[Q&A] COVID-19 testing and treatment: What do we know so far?

Photo by Volodymyr Hryshchenko on Unsplash

As of today, the COVID-19 outbreak has soared past 1.5 million cases across 213 countries, with over 92,000 deaths. What do we know so far from testing for the novel coronavirus to available treatments? We speak to Dr Vinod RMT Balasubramaniam, Virologist & Senior Lecturer at Jeffrey Cheah School of Medicine & Health Sciences, Monash University Malaysia to learn more.


What is the diagnostic kit used now?

“Currently, there are different forms of diagnostic kit being used or being manufactured by various biomedical science/biotechnology companies to detect the COVID-19. We can divide them into 2 main types. One is based on antibodies produced when someone is infected with the SARS CoV-2 (also known as rapid test kits) and another one is more specific which is based on the nucleic acid of the virus. For the first type, usually, when a person is infected, IgM antibodies to SARS-CoV-2 are generally detectable in the blood several days after initial infection, although levels over the course of infection are not well characterized currently (studies being done). IgG antibodies to SARS-CoV-2 become detectable later following infection. Positive results for both IgG and IgM could occur after infection and can be indicative of acute or recent infection. This is usually can be seen in the test strip with colourimetric reaction (similar to pregnancy test kit).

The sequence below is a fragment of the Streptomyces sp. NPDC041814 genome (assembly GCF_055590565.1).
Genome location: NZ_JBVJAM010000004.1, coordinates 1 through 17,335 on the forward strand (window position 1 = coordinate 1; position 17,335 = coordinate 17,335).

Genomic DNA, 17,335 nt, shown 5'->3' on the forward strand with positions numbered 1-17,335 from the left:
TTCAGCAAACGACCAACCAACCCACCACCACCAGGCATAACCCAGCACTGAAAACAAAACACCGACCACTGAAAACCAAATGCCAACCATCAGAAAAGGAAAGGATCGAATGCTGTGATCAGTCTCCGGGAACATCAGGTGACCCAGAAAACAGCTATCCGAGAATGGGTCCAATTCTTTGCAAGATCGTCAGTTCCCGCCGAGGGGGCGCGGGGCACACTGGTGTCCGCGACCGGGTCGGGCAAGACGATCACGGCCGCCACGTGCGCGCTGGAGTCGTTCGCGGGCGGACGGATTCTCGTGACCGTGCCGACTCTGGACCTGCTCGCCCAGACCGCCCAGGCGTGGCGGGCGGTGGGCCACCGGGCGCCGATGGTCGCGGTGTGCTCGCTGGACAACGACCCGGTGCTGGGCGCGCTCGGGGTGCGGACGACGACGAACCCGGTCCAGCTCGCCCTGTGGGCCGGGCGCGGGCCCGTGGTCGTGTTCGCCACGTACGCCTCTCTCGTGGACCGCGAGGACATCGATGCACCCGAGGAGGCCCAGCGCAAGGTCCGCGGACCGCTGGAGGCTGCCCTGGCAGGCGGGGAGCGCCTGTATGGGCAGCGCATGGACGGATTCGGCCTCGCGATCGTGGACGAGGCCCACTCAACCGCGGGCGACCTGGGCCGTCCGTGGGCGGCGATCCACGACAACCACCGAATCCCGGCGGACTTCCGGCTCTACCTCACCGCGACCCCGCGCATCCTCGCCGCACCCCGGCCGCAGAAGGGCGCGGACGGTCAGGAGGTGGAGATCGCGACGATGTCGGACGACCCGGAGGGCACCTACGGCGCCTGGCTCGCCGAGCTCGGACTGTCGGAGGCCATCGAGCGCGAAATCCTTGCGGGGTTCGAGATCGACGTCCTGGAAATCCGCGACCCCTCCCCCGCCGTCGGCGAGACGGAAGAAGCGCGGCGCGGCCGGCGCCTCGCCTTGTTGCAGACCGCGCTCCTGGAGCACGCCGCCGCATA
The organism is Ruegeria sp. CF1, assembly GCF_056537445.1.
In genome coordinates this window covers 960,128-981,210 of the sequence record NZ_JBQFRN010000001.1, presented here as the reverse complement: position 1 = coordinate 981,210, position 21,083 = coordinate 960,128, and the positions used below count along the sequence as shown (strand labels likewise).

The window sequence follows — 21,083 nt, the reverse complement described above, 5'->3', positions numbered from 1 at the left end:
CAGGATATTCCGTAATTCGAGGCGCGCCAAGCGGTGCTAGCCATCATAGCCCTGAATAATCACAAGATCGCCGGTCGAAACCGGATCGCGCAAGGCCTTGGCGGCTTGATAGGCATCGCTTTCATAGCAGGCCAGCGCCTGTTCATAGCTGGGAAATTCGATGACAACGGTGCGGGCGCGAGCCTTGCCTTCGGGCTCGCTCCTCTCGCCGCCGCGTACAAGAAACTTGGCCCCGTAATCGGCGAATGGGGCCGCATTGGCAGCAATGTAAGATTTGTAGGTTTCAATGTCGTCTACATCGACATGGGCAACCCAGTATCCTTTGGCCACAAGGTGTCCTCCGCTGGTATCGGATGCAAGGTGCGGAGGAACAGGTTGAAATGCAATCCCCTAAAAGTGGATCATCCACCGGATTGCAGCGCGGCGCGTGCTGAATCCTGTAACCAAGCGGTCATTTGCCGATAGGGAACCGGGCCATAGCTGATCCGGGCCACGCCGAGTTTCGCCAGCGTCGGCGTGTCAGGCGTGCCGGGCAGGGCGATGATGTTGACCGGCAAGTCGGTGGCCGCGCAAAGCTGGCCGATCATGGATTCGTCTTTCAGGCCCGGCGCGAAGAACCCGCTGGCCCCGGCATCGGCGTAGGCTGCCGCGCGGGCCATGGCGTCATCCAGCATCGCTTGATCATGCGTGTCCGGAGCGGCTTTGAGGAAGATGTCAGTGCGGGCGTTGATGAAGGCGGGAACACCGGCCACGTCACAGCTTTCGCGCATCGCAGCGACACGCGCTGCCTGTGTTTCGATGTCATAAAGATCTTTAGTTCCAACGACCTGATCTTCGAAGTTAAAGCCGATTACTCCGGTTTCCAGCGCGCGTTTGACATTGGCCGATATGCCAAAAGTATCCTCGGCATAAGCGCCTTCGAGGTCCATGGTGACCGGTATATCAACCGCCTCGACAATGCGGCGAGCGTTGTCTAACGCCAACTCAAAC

IgG : IgG is the most common type of antibody in our blood and other body fluids. These antibodies protect us against infection by “remembering” which germs we’ve been exposed to before.

IgM : Our body makes IgM antibodies when you are first infected with new bacteria or other germs. They are our body’s first line of defense against infections. When your body senses an invader, your IgM level will rise for a short time. It will then begin to drop as your IgG level kicks in and increases to protect us long-term.

For the second type. It involves the usage of a probe designed specifically complementary to a segment of the virus genome (the whole virus genome was first sequenced by Chinese scientists and its data made available) and detected via quantitative real-time PCR (monitors the amplification of a targeted DNA molecule) (qRT-PCR). Currently, the Ministry of Health is using this type of diagnostic method developed by IMR and CDC as it enables early detection of the SARS CoV-2 compared to antibody-based kits since human antibodies only appear after five to eight days following the coronavirus infection. There are various kits using this qRT-PCR method, for example, Fortitude Kit 2.0 (developed by A*STAR Singapore) and the Abbott’s ID NOWTM platform which is able to detect positive samples within 5 minutes.”

Singapore A*STAR has developed a diagnostic kit that can give a result in 5 min. Is anyone working on a rapid test kit in Malaysia?

“Apart from Singapore A*STAR, there are various Biomedical Science/Biotechnology vendors who have produced their own version of rapid test kits, both antibody and nucleic acid-based which is really fast. For example, is the Abbott’s ID NOWTM platform which is currently being distributed to the US. Similarly, we also have companies in Malaysia producing their own version of the kit, one example being ADT Biotech, which is a Malaysian Bionexus status company, produced “LyteStar 2019-nCoV RT-PCR Kit” for detection of SARS-CoV-2 (the virus which causes COVID-19) — an easy-to-use and sensitive first-line screening assay for the routine diagnostic laboratory. Apart from that, currently, there are various institutes in Malaysia including Tropical Infectious Diseases Research & Education Centre (TIDREC) in Universiti Malaya as well as Universiti Putra Malaysia who are working to produce their own version of the SARS CoV-2 detection kits.”